on image for publication quality photo
BLUEGRASS SINGER MARTY RAYBON HEADLINES AT COLUMBIA MAY 20
HAMMOND -- Bluegrass crooner
Marty Raybon, who has been described as “a singer who looks beyond words
and music to uncover the essence of a great song,” is coming to Southeastern
Louisiana University’s Columbia Theatre for the Performing Arts Thursday,
Tickets for the 7 p.m. concert
are $25, Orchestra 1 and Loge; $23, Orchestra 2; and $20, Balcony 1. Tickets
will be on sale weekdays May 14-20, and can be purchased at the theater
box office (985-543-4371, 220 E. Thomas St.), or online through TicketWeb
(www.ticketweb.com). Box office hours are noon to 5 p.m.
Country music fans knew Raybon
as the award-winning lead singer of Shenandoah, whose number one hit "The
Church On Cumberland Road" helped the group rise high on the tide of the
late 80s and early 90s country boom. After 10 years, Raybon has come “Full
Circle” – as his latest recording’s title attests – with his first bluegrass
release, an album the critics are calling “a top-notch return to his roots.”
“What I want out of life,” Raybon
said, “is to do some things that bring honor and glory to the Lord, and
to do some things that bring some joy and some peace to me as well. Making
‘Full Circle’ was something that was burning in my heart to do.”
Raybon has had a musical affinity
for bluegrass since he was a teenager in Florida in the early 1970s. “I'd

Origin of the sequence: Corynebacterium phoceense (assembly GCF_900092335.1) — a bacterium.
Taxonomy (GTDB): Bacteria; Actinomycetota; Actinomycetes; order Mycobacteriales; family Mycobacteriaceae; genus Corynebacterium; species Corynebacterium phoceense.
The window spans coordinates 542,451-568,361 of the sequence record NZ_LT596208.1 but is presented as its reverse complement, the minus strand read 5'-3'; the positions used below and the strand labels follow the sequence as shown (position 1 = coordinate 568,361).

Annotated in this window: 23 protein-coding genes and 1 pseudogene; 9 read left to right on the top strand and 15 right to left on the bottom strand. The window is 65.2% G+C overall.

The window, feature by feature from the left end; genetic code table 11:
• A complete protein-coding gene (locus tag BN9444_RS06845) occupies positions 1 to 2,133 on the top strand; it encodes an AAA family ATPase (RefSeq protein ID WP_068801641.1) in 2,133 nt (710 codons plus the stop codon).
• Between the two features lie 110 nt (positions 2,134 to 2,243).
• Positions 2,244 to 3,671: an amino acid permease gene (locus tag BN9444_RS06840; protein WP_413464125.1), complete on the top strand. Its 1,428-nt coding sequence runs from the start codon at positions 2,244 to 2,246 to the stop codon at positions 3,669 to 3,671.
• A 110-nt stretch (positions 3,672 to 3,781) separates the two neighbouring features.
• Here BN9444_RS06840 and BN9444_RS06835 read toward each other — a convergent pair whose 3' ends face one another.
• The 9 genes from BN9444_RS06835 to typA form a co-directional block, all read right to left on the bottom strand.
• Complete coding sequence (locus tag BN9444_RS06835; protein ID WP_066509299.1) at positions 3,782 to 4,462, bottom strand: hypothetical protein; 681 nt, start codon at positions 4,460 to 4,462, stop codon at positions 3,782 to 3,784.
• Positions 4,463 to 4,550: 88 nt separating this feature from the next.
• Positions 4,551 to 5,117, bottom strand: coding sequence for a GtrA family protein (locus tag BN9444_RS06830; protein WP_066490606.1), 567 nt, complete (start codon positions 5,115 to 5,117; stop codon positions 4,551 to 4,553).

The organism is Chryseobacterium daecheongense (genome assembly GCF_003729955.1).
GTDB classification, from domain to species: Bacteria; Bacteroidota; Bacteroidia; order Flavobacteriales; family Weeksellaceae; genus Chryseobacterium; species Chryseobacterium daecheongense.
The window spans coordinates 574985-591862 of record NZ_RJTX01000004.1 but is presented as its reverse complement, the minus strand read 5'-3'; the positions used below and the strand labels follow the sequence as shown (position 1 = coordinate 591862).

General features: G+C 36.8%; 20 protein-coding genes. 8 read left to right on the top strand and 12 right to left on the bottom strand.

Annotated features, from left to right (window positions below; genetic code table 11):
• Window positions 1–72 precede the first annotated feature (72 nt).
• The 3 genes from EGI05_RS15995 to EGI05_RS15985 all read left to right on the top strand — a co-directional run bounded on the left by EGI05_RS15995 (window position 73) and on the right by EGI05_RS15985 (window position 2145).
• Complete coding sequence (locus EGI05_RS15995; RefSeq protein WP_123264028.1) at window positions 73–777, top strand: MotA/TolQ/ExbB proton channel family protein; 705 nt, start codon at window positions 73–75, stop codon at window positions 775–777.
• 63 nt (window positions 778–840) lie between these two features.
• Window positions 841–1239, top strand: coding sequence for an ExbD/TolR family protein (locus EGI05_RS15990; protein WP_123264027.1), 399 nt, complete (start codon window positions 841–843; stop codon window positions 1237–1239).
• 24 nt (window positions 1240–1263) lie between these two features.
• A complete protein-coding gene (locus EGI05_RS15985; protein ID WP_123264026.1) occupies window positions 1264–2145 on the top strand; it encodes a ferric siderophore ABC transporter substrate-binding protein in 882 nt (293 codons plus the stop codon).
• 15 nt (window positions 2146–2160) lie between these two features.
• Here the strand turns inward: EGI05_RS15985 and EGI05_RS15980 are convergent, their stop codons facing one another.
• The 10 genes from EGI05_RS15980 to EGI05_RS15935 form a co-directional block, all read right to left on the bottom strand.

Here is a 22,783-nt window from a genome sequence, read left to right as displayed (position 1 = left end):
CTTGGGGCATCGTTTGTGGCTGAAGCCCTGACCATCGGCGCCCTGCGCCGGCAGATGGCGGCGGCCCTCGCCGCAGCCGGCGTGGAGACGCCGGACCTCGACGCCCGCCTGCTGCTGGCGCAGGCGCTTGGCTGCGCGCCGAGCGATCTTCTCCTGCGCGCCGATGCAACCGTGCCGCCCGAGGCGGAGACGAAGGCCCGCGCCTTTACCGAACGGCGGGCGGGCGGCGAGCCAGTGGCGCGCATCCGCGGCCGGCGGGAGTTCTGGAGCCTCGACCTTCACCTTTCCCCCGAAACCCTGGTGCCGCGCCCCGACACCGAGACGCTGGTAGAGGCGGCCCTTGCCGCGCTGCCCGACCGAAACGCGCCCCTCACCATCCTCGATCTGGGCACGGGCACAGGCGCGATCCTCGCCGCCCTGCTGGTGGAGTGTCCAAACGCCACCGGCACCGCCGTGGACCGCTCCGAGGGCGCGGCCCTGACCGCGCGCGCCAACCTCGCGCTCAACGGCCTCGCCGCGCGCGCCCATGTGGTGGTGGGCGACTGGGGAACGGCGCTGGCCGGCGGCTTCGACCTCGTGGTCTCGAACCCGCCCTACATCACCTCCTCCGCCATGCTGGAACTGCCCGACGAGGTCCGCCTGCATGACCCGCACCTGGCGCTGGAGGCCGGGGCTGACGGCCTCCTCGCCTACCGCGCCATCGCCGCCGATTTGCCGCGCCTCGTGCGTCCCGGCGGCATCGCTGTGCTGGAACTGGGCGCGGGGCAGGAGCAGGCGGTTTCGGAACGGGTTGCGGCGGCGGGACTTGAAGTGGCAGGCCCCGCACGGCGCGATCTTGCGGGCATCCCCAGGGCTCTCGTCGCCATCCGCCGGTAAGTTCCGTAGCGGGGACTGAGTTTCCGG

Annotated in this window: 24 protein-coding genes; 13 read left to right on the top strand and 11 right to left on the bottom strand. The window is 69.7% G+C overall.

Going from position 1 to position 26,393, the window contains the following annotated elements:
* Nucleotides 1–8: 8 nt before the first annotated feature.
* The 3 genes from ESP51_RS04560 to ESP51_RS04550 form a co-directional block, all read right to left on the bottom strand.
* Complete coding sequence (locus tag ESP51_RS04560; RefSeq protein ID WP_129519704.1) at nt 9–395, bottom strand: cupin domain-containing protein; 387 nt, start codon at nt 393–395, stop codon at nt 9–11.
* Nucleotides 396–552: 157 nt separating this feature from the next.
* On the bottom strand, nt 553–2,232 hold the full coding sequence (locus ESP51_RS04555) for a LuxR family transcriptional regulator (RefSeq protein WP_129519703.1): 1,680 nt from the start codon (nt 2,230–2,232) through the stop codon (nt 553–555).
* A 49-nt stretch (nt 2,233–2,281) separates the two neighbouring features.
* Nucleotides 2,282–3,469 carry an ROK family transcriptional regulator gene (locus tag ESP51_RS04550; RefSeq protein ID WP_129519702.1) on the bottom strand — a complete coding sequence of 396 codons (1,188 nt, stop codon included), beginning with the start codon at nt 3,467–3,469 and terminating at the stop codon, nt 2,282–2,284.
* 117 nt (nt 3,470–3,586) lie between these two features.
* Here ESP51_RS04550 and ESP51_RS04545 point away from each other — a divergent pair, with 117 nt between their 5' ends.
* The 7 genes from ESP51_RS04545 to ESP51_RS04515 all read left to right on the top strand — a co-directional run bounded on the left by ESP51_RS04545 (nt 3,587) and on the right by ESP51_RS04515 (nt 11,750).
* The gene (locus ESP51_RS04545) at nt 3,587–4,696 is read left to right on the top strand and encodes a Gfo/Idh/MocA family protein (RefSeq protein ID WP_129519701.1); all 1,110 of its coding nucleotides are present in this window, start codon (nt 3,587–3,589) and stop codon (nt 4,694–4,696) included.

sit in school, and I would draw the Bluegrass Unlimited logo or the peghead
of Monroe's mandolin in my notebook,” he said. Before long, he was performing
as a member of the American Bluegrass Express with his dad Ken and brothers
Tim and Rick. The Express made its first recording in1975, when Raybon
was still in high school, becoming one of the first Florida-based acts
to travel widely beyond their home state.
The grind of part-time playing
and full-time work eventually took its toll on the American Bluegrass Express,
and inspired by the success of bluegrasser-turned-country-star Ricky Skaggs,
Raybon headed for Nashville in 1984. The next year he scored a publishing
deal and joined the band that would eventually become Shenandoah.
Shenandoah framed Raybon's smoky
voice with bluegrass-tinged harmonies and crisp contemporary instrumentation
on hits like “The Church On Cumberland Road.” Named the Academy of Country
Music's Top Vocal Group for 1990, they helped pave the way to prominence
for bluegrass diva Alison Krauss, as their duet, “Somewhere in the Vicinity
of the Heart,” hit the Top 10 in late 1994 and earned Country Music Association
and Grammy awards the following year.
Despite the group's success,
Raybon's growing spirituality and creative restlessness eventually led
him to branch out. Over the next several years, he recorded an album with
his brother Tim, a solo country CD and several gospel albums.
"When Tim and I were doing 'Butterfly
Kisses,' he said, 'Marty, there are some things going on with bluegrass
right now, you need to do a bluegrass album,’” Raybon said. “And after
thinking about it, I decided I was going to do it."
In April 2002, a team of bluegrass
musicians – banjo man David Talbot, guitar and mandolin virtuoso Bryan
Sutton, Donnie Allen on rhythm guitar, fiddler Shad Cobb, Rob Ickes on
Dobro, and bassist Terry Smith – recorded the tracks for “Full Circle”
with singers Paul Brewster and Tim Raybon nailing down the harmonies.
With the release of “Full Circle,”
Raybon has turned his attention to completing his return to the bluegrass
community through personal appearances.
For additional information about
his Columbia 2004 concert, contact the theater at 985-543-4366 or visit